the bike is fully fendered with plastic splash guards decending halfway over the rear wheel. The fenders also have chrome accent strips.
it has a three speed hub with coaster brakes, and a caliper brake in front.
handle bars are flat uprights. the handle bar neck and handle bars are all chrome, with white plastic grips.
Tires are white, not whitewall.... white.

the bike has a back tail light, and front headlamp. A generator powering these lamps is built into the front forks and all wireing is routed thru the body tubes.
I've been looking all over the internet for any information on this bike. the only thing I've found out is that its most likely of german origen, and that it was brought over to the states. I only found one refrence and that was on German language E-bay, and let me tell you.. the translation features of Google are not that good.

I've reached a dead end here folks.. any info or help would be greatly appreciated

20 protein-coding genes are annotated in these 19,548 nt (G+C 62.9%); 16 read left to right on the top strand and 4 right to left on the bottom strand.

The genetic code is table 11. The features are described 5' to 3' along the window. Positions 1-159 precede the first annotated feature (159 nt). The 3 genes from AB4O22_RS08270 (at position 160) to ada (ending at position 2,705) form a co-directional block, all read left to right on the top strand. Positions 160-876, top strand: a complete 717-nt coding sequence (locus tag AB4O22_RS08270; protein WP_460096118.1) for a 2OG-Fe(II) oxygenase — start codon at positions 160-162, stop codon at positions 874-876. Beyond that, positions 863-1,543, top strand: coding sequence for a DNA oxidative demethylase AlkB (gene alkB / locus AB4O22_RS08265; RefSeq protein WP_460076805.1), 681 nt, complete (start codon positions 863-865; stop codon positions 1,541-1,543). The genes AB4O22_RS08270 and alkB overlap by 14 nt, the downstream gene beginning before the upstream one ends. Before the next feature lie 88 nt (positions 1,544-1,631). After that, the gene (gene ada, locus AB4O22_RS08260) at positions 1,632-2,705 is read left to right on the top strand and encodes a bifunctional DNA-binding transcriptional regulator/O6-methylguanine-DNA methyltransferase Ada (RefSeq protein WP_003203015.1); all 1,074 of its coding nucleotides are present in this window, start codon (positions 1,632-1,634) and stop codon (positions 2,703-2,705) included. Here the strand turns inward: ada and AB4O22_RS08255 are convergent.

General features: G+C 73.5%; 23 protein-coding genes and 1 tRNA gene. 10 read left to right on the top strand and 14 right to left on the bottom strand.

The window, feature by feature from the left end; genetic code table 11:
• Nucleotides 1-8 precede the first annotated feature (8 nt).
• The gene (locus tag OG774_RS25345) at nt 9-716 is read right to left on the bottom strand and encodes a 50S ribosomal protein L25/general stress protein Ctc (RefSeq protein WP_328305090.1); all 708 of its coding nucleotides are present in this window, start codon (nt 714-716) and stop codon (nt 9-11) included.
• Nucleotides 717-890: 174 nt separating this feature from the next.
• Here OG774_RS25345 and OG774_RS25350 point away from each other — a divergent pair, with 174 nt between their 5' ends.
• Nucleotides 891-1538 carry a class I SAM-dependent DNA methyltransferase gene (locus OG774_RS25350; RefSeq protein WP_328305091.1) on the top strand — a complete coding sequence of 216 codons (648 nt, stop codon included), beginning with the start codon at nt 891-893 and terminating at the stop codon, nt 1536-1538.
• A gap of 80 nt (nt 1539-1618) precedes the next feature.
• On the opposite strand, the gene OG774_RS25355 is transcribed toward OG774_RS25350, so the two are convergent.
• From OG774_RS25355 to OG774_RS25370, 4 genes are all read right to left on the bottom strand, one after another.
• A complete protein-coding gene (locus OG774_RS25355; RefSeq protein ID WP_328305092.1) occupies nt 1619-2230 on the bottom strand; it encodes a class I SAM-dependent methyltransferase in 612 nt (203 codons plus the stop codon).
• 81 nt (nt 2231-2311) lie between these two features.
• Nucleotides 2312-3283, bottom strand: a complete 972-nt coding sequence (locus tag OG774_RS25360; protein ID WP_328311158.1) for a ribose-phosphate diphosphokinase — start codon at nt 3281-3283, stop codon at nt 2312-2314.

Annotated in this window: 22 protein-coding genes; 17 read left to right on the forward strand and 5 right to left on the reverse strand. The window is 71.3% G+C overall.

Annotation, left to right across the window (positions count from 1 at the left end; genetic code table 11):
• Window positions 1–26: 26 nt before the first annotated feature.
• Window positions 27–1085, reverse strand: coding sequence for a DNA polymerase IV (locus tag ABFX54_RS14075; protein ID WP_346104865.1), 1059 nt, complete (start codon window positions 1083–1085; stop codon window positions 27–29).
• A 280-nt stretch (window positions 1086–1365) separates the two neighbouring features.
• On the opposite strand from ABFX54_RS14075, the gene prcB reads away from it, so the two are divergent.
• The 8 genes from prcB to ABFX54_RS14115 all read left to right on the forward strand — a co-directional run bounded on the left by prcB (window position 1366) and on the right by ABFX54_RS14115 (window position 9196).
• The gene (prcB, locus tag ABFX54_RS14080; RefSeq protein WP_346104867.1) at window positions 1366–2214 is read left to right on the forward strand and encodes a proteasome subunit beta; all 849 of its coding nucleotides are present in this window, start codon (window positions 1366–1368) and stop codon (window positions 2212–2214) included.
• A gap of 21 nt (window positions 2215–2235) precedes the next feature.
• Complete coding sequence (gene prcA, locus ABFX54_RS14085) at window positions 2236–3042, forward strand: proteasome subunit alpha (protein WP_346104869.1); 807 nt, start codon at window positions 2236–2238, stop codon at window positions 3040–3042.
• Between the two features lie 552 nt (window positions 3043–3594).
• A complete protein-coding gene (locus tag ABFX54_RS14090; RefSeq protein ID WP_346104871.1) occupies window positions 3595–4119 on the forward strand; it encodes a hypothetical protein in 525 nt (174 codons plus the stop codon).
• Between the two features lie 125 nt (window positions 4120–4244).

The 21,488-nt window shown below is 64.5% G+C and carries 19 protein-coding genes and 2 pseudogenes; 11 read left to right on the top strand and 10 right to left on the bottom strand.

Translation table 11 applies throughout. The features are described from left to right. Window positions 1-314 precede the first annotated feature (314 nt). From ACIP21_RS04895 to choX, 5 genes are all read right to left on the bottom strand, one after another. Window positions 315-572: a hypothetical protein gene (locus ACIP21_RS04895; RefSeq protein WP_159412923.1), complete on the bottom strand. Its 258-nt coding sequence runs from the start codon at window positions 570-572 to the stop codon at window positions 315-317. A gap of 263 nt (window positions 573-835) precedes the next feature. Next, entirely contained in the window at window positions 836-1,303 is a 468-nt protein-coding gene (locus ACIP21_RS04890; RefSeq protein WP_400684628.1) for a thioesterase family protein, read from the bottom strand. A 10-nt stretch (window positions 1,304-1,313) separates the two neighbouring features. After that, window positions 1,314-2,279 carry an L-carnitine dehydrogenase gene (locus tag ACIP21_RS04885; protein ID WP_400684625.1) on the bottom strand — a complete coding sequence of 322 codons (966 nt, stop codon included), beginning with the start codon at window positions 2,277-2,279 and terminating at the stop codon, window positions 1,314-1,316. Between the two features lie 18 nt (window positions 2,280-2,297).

RE:AGE / VALUE: looking for info on a Hollandlook posted by Warren on 6/8/2004 at 4:54:43 PM
It's tough to find good info because europeans had scores of builders that we're not likely to encounter more than once in a lifetime. Your bike is typical of the standard euro commuter bike made by Gazelle, Batavus and many others. They litter the streets of Amsterdam and Copenhagen among other cities. It's not likely to be rare (read valuable) but it's probably well made and worth riding.
You may get a better response from the roadster discussion group...does it have a Sachs Torpedo hub?

VINTAGE LIGHTWEIGHTS:   Cycling in the Great Smoky Mountains posted by: Gralyn on 6/7/2004 at 8:57:56 PM
I did some riding up in the mountains this weekend. Since I was going to be riding the "hills" I certainly wanted to take a triple crank bike. I usually end up taking my mint green '86 Schwinn Traveler beater bike - the one I always take camping. But this time - I wanted to take something different.....Well I only have 2 other choices for triple crank: A Schwinn Passage, and another Schwinn Traveler. I decided on the other Schwinn Traveler. It's a '85 model. The paint is almost flawless. It looks new. It had those "safety" levers.....so the night before I left home for hills - I swapped the brake levers for some single levers with hoods.